The USFSPA does not require that a former spouse be given a portion of a service member's disposable retirement pay.
In addition, the divorce decree required the taxpayer to pay 25% of his disposable retirement pay to his former spouse pursuant to the USFSPA.
The divorce decree in Proctor required the taxpayer, pursuant to the USFSPA, to pay 25% of his military retirement pay to his former spouse.
In addition, the Tax Court noted that the USFSPA does not create any right, title, or any interest that can be sold, set aside, transferred, or otherwise disposed of--including by inheritance--by a spouse or former spouse.
Finally, Part III lays out the economic framework for deciding, constitutional claims aside, whether the USFSPA accomplishes its policy goals, both explicit and implicit.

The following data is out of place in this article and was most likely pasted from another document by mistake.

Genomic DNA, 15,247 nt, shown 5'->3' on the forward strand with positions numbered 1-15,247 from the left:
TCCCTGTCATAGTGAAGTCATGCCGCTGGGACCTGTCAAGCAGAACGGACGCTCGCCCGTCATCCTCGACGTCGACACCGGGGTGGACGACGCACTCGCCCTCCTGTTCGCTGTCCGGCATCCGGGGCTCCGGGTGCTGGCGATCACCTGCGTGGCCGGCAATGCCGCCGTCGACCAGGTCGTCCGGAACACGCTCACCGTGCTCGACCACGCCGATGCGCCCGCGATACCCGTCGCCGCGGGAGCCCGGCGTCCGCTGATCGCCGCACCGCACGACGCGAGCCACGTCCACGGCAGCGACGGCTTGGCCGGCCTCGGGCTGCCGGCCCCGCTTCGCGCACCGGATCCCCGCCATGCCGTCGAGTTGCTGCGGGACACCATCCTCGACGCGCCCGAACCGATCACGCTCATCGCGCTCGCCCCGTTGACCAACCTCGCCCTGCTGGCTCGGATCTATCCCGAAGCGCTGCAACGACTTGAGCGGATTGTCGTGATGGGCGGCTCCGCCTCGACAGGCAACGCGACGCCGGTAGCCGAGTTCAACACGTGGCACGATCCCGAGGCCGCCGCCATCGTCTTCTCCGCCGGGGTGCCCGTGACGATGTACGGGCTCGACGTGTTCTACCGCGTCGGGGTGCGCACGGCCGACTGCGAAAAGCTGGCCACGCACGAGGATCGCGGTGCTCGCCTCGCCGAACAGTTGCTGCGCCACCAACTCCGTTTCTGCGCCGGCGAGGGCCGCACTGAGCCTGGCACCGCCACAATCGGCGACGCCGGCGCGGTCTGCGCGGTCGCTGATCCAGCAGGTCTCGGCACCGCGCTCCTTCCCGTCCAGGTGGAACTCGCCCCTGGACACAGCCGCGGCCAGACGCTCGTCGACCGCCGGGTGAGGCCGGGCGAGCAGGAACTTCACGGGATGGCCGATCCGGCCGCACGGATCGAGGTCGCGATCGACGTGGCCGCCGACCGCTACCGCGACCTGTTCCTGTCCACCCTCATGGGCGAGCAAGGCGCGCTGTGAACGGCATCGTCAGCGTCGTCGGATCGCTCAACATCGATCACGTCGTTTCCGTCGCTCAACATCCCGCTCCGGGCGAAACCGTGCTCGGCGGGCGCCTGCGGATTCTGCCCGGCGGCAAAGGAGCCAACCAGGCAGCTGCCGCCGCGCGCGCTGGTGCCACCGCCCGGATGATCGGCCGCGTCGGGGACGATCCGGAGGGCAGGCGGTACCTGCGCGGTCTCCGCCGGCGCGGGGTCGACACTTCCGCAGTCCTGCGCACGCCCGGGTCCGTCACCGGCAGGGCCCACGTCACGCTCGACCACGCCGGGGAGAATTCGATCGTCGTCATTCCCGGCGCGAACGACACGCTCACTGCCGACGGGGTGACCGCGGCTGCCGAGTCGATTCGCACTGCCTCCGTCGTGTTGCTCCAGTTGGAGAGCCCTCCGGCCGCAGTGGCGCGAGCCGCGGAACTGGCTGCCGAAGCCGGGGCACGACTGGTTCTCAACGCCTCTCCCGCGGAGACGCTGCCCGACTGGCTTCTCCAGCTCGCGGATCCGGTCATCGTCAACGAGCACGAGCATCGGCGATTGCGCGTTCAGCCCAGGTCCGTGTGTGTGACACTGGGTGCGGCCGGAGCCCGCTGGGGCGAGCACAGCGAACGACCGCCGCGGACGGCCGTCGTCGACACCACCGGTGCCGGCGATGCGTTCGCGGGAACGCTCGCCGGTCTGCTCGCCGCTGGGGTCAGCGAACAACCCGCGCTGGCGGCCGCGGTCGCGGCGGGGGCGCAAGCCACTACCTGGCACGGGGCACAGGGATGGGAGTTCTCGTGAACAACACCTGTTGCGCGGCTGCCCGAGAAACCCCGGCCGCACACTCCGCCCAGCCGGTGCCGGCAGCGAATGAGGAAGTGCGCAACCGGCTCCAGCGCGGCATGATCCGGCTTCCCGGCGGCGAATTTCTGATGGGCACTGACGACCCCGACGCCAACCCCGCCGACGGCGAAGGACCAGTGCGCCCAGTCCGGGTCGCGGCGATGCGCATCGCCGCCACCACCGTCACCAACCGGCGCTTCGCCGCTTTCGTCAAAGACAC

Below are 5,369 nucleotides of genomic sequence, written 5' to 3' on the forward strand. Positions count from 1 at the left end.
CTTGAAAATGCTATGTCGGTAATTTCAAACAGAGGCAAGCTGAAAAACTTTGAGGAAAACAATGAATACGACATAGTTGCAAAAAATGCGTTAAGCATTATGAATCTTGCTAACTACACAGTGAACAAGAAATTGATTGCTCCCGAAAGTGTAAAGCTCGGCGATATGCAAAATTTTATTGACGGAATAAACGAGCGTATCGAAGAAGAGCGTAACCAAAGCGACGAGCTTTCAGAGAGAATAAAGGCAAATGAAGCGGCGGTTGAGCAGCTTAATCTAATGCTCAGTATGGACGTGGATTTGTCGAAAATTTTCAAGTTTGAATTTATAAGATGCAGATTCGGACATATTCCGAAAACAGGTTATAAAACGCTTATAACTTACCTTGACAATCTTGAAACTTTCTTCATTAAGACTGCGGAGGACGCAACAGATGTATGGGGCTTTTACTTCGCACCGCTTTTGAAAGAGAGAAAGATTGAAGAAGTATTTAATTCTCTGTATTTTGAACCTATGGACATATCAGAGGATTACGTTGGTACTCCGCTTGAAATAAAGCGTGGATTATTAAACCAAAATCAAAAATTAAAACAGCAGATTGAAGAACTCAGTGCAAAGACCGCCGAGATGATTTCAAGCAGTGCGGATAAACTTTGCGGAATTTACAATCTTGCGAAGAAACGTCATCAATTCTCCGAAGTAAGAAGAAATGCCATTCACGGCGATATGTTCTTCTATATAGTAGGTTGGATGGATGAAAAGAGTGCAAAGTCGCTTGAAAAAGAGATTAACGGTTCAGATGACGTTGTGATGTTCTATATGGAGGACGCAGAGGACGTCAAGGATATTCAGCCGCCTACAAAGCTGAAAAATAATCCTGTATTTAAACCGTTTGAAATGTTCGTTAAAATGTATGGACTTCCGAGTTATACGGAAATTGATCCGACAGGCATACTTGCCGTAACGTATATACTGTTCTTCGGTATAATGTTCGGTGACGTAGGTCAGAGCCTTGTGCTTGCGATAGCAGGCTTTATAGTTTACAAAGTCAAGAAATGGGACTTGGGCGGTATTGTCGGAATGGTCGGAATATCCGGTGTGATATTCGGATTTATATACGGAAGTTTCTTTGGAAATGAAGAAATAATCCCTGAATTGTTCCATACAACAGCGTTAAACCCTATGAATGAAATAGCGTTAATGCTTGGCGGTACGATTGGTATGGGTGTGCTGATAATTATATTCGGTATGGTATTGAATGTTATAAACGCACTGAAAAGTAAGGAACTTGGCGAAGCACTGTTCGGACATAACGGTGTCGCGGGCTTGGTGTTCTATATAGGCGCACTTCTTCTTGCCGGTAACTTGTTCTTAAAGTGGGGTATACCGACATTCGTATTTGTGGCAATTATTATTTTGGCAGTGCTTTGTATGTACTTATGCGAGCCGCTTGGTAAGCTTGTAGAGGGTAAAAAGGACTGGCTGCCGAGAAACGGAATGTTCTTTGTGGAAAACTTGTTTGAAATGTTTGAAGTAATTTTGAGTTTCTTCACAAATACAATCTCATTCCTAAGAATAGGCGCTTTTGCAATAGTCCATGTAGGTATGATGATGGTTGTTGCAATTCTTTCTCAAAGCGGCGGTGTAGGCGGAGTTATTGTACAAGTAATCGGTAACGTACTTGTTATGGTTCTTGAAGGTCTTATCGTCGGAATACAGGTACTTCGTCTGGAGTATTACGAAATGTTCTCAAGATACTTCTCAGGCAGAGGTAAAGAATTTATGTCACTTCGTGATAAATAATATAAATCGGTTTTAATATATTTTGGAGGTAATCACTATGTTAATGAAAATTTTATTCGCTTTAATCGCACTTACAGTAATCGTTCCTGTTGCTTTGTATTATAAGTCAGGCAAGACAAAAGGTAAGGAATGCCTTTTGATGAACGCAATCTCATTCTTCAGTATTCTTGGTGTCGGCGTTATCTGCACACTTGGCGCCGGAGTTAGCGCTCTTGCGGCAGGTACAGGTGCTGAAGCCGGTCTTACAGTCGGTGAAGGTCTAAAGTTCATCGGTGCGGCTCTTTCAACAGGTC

HOW THE USFSPA EXPRESSES CONGRESS'S VIEW OF THE MILITARY WIFE
The USFSPA couches its language in primarily gender-neutral terms.
To Congress in 1981-82 informed by the example of the McCarty case, which Congress explicitly superseded by enacting the USFSPA (40)--a member of the armed services was a man and his spouse a woman, specifically a housewife.
2) "Disposable retired pay" consists of pre-tax gross retired pay, minus amounts that section 1408(a)(4) of the USFSPA
defines, including government recoupment for prior overpayments, waiver of retired pay that a court-martial adjudges, waiver of retired pay to receive disability pay, and Survivor Benefit Plan premiums.
When using this guide, note that although McCarty overruled some then-existing state case law, many of these cases were reinstated after the USFSPA became effective.
1983) (holding that the USFSPA resurrects Van Loan v.
1985) (affirming lower court's award to former spouse of permanent alimony equal to half of the husband's military pension, noting that the USFSPA authorized the lower court to divide it as property); Hemsley v.